NOTE: Apologies for the gap, I said I would post on Monday but well, I decided to get married instead. So there.
You might be saying to yourself, "So Chuck, D7UX is all well and good right, but I'm running D6 right now. How can your wisdom possibly enhance my life and vitality?" Well, you're in luck friend, for my limited stints into D7 have left me craving more of that optimized UX goodness and blogging is a side-effect of learning for me. Today, not in fact monday like I had promised, not like my promise really means anything to my adoring audience anyways, I want to talk about getting users around Drupal in the fastest way possible. In addition, I want to talk about some roles and permissions that will result in less training and less support calls.
There exists in this world a beautiful love-child of admin_menu and Chuck, I call it Ted but most people don't call it anything because it's really just an awesome idea and most of the time those don't get names outside of the patent office. If you aren't already using admin_menu go out and get the new 3.x version, install it, and give your role permissions to use admin_menu (you don't really need permissions to 'display drupal links', that just adds some links to drupal.org which we'll turn off in the next section). Sweet, you've now made a huge step to productivity by enabling a pretty bar at the top of your screen. But wait, there's more!
Here's what the new admin_menu looks like, so pretty and so much more clickable:
Admin_menu is pretty awesome, but it's a little confusing unless you already know how to use it (something that is patently untrue in 100% of my clients' cases, bless their little hearts). So we're going to take advantage of the fact that admin_menu uses Drupal's menu system to build all those links and structures. Mouse over to Site Building -> Menus on your fancy new admin_menu or go to /admin/build/menu and click on the Administration Menu. You should be presented with a staggering amount of links and structure that we're going to steal from. Most of what you need will be in this menu but you might find some things in the Navigation menu or the Development menu.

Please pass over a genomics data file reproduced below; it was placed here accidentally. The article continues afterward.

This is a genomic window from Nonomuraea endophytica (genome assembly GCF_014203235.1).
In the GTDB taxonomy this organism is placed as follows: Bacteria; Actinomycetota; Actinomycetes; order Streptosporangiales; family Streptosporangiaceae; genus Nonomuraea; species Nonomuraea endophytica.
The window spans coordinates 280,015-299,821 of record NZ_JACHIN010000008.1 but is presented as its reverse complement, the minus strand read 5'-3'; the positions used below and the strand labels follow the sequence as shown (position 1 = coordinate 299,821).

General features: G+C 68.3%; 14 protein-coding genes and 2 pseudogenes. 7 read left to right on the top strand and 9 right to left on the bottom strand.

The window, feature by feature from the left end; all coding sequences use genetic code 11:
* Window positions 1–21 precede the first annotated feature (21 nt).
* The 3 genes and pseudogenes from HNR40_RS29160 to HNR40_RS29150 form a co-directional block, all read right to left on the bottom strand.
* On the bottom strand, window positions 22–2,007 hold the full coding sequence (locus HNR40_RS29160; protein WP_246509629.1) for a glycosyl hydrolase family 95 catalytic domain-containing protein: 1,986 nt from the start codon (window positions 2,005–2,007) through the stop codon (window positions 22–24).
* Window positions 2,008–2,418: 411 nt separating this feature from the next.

Before we begin create a new menu item by clicking the Add Item button. I usually set the path to admin and name it something clever like Puppies but I'd imagine that you're a great deal more professional than I so maybe something more along the lines of Common Tasks or Everyday. This should also be Enabled and Expanded for maximum happiness.
Next, identify tasks that you think your client is going to use a lot, not things that they may use, only those tasks that you know that they'll use a lot. The truth is that clients typically won't and don't want to explore your hot little admin interface, they really just want to get things done and get out as quickly as their legs can take them away, it's scary in here and frankly, swimming through their money like Scrooge McDuck is way more fun.
Here we have a bit of a choice, personally I would like to just copy these links onto our new menu item but this is not an option with stock Drupal 6, so unless you don't need things to be in the right place this usually isn't an option. If you're lucky enough to be building a site for your Mom and you know that there will not be a successor, at least, statistically, then go ahead and move menu entries around by clicking the clicking the crosshair and dragging menu items around. Otherwise, we'll have to do a little more work or do some database hackery.
Note: There's somewhat of a furor over whether to include Create Content in the Content menu. Since we're creating a list of menu entries our clients will actually use now is a great time to move the Create Content menu over from the Navigation menu by hitting the edit button on Create content and changing the Parent Item to Administration Menu -> Administer -> Content. Then we can cherry pick out items or copy them in the next section.
Copying menu items the hard but obvious way
If you're only doing a few entries or you're really gungho about things you can click edit on a menu item, remember the info on that screen, and paste it into a new menu item somewhere else. Not really a bad way to do things but obviously time consuming, maybe for one of those braindead afternoons.
Copying menu items the easy but less-obvious way
There are better ways to copy menu items but since Drupal really doesn't like this concept very much it's not been ironed out very well. One possibility is to use menu_clone to clone a particular menu and then cherry pick those menu items you actually want in your optimized menu.
Blocks for links
There is one other way of course, probably many others now that I think about it, but only one that I was thinking about in particular: blocks. Dropping a block on /admin can make life a lot easier. This block wouldn't be available all the time but it can be a great 80/20 thing to get people running without having to work on the menu system. You could also make this available on all pages but restrict it to admin users which would be pretty snazzy. You can find one such list here: Admin Links.
I accept that this list may be controversial, but it's a block so you can edit to your heart's content. I tried to keep it to just the items I think my current client is actually going to use (minus a few that were very specific to this project).
Enough of this boring stuff, we want more unicorns!
Yes, I hear you on that; unicorns are wonderful. But there are no unicorns this time. Well, I guess there is this one that appeared on my desk today wrapped in magical gift wrap and sacred plastic. It includes a description of different types of horn attachments and their relative merits. Currently I have the horn equipped that allows for super hearing. Very important in my line of work, you never know when the CEO is going to sneak up on you and ask you to stop writing about unicorns!